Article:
Knee Ligaments

Name & Function  Origin & Insertion
Medial collateral ligament (MCL): stabilizes the medial aspect of the knee joint Medial femoral epicondyle & proximal tibia
Lateral collateral ligament (LCL): stabilizes the lateral aspect of the knee joint Lateral epicondyle & fibular head
Anterior cruciate ligament (ACL): prevents anterior translation of the tibia relative to the femur Lateral femoral condyle & intercondylar eminences of the tibia
Posterior cruciate ligament (PCL): prevents posterior translation of the tibia relative to the femur Medial femoral condyle & tibial sulcus

Ligament Tears in the Knee

Ligaments are strong connective tissues that bind your bones together. In your knee joint, four ligaments work to keep your upper leg (femur) and lower leg (tibia and fibula) connected as your knee bends and extends. These ligaments are located on the inside and outside of your knee (tibial collateral ligament [MCL] and fibular collateral ligament [LCL]) and crossed-formed deep within your knee joint (anterior cruciate ligament [ACL] and posterior cruciate ligament [PCL]). In sports consisting of multi-directional movement or repetitive impact to the lower body, these ligaments are challenged to maintain proper knee alignment. In fact, many of the knee injuries that occur in a variety of sports come from ligaments being pulled passed their capacity and torn, often from an inward collapse of the knee (ACL and MCL tears). If you participate in a sport, it is wise to take the time to learn to decelerate, change direction, and land without compromising the knee joint. Doing so may help you avoid experiencing an injury during a competitive event. Regardless, some may be at a higher risk than others due to structural and biomechancial differences (size and shape of the femoral notch, degree of tibial torsion and femoral anteversion, joint laxity, etc).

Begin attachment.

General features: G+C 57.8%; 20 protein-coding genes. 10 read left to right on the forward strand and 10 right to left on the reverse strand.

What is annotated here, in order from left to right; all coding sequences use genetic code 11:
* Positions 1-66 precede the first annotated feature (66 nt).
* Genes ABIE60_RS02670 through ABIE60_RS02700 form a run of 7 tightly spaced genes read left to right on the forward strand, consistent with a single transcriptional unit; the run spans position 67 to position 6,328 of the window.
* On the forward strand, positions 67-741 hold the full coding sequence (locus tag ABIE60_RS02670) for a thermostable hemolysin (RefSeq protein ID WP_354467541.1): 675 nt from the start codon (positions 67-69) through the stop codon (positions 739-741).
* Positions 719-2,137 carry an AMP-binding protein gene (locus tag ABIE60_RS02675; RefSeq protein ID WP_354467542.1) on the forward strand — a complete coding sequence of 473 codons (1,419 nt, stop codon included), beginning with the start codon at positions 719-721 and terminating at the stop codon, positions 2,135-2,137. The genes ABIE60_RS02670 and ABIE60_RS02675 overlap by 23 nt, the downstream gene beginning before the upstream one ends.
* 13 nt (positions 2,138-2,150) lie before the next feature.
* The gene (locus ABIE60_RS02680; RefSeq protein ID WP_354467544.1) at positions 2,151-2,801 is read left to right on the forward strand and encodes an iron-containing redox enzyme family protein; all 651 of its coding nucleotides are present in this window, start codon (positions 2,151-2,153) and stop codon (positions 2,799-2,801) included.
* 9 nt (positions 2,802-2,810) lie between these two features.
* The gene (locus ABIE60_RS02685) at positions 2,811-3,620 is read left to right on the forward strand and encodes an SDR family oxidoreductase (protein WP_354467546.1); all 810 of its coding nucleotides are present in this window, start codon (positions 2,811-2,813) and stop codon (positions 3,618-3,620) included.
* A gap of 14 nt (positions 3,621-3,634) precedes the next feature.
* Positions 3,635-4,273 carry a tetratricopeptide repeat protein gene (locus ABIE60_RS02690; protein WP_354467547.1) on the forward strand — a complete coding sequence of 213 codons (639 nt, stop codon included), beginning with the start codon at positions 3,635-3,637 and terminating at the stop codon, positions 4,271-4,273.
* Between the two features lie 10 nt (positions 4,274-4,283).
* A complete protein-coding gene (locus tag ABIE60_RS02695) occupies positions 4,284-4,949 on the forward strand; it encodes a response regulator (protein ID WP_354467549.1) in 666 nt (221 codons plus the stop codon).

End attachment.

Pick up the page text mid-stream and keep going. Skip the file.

Reducing the Risk of Iliotibial Band Syndrome

The IT Band (Iliotibial Band) is a thick fascia and tendon-like structure that runs down the side of the thigh. Pain on the lateral aspect of the knee (lateral femoral epicondyle) is common in sports involving endurance, both competitive and recreational. Often, this comes from the IT Band uncomfortably rubbing against the side of the thigh bone (femur). This may be due to altered running mechanics, weak hip abductors, muscular imbalance or muscular tension around the hips and knees. Some proactive measures in reducing the risk of lateral knee pain include: an adequate assessment of running mechanics, frequent updates to footwear, and proper training progressions.

Limited Dorsiflexion and Knee Injuries

If you were to walk on your tippy-toes, your ankle joint (talocrural region) would be in what is called plantarflexion. Alternatively, if you were to walk on your heels, your ankle joint would be in what is called dorsiflexion. Limited range of motion in ankle dorsiflexion is an important component in altered knee biomechanics. So, if you are dealing with knee pain, the source the pain may not be in the knee itself, but instead the ankle. The ideal range of ankle dorsiflexion is 0-20 degrees. Limitions in this range of motion can alter neutral knee alignment (often valgus) and increase risk factors of ligament and cartilage tears (ACL, MCL, Meniscus), patellofemoral pain, and knee osteoarthritis. So, if you identify limitations in the ankle and are currently dealing with knee pain, increasing ankle range of motion may be an important contribution in reducing the risk of knee injury.

Sex Differences in Q-Angle

Women naturally have wider hips compared to men. This significantly impacts the angle from the hip (anterior superior iliac spine) to the knee (midpoint of the patella) and overall alignment of the knee joint. Knee collapse (valgus) may be more prevalent in individuals with a greater Q-angle and can result in “runner’s knee” from maltracking of the patella.

The normal range for women is ~17 degrees and men ~14 degrees, relative to the tibial tubercle and midpoint of the patella.